Black, green, oolong, and white tea come from the Camellia sinensis plant — also known as the tea plant. The leaf extract is the oil from its leaves (
Camellia sinensis or tea leaf extract has gained popularity given the multiple health benefits of tea, especially those of green tea.
The extract provides the plant’s beneficial compounds in a concentrated form, which you can make at home or buy as a supplement.
This article takes a closer look at Camellia sinensis leaf extract, its health effects, and some of its common uses.
Camellia sinensis leaf extract is rich in the same bioactive compounds that are responsible for tea’s aroma, flavor, astringency, taste, and medicinal value (
Here are some of the extract’s main compounds.
Catechins are one of the primary active compounds found in the Camellia sinensis plant. Studies have credited them with cancer-fighting properties (
They’re classified as flavonoids, which are one of the most common types of polyphenols — a large family of compounds with potent antioxidant properties (
Antioxidant compounds neutralize harmful molecules called free radicals. They help prevent and fight diseases that can occur when free radicals build up in your body, causing a state called oxidative stress (
The extract contains four different types of catechins: epigallocatechin gallate (EGCG), epigallocatechin (EGC), epicatechin gallate (ECG), and epicatechin (EC). EGCG is the most potent and predominant of these (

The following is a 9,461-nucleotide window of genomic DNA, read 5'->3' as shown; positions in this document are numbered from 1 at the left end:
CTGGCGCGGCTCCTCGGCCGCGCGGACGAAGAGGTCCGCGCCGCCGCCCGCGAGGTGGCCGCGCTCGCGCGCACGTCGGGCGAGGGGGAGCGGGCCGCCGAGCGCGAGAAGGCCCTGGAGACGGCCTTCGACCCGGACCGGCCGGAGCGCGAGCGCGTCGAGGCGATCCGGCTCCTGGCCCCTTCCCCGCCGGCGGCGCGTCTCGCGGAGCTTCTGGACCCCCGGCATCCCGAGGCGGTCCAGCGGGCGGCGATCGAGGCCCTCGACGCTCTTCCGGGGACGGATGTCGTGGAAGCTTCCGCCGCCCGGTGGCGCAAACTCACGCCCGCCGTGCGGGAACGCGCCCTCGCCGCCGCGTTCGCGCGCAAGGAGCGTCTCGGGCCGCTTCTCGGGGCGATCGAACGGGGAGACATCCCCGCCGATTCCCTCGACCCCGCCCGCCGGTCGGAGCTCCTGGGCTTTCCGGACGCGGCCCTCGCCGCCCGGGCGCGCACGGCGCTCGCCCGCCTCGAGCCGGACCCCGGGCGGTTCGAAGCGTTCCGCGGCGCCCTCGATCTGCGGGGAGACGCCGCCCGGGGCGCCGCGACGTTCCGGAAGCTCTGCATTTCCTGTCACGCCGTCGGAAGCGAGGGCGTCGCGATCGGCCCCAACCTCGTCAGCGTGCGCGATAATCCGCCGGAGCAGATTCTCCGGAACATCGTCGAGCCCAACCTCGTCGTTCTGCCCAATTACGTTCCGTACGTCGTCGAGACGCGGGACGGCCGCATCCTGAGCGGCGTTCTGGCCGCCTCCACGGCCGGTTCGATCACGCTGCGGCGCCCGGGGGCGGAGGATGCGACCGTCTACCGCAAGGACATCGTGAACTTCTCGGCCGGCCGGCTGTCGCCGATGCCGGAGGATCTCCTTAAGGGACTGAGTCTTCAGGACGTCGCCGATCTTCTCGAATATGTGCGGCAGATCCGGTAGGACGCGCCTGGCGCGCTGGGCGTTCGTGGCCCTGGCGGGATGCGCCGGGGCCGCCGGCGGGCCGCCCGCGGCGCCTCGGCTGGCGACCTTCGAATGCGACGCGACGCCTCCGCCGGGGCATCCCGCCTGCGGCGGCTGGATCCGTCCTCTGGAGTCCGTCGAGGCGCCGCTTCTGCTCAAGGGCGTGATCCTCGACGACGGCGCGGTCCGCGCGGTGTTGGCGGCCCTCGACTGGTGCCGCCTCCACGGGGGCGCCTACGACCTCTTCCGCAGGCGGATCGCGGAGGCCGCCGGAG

Caffeine is the most studied stimulant compound in coffee and tea. A typical cup of green tea generally contains about 6% caffeine (
It’s widely known for exerting both positive and negative health effects.
For instance, studies have shown regular caffeine intake may help prevent people from developing type 2 diabetes, metabolic syndrome, heart disease, dementia, and Alzheimer’s disease (
As a stimulant, caffeine may also increase alertness, reduce fatigue, and improve exercise performance and mental functioning (
That said, consuming too much caffeine can cause potentially dangerous health effects, such as an irregular heart rate (
L-theanine is a non-protein amino acid derived from the tea plant. It’s the most abundant amino acid in green tea, comprising about half of its amino acid content (
L-theanine contributes to the characteristic flavor and aroma of tea.
It’s also the compound behind tea’s relaxing effect, which may help improve concentration and learning (
Furthermore, L-theanine has anti-inflammatory and antioxidant effects and is associated with improved immune function (
In addition to the three main compounds above, tea leaf extract contains B vitamins, lipids such as linoleic and alpha-linolenic acids, and trace minerals, including magnesium, calcium, iron, zinc, and selenium (
Camellia sinensis leaf extract is rich in catechins, caffeine, and L-theanine — the main bioactive compounds behind tea’s health benefits.
Camellia sinensis leaf extract has a long history of use in the cosmetic industry due to its positive effects on skin health and appearance.
Due to the antioxidant potential of EGCG, it may protect the skin from damage from ultraviolet radiation (UVR), which causes sunburn and may lead to premature skin aging and nonmelanoma skin cancer (
Furthermore, research shows that applying the extract topically and taking it orally reduces scaling and increases blood flow to the skin, skin elasticity, hydration, and density (
What’s more, people often use the extract as an anti-cellulite agent due to its caffeine content (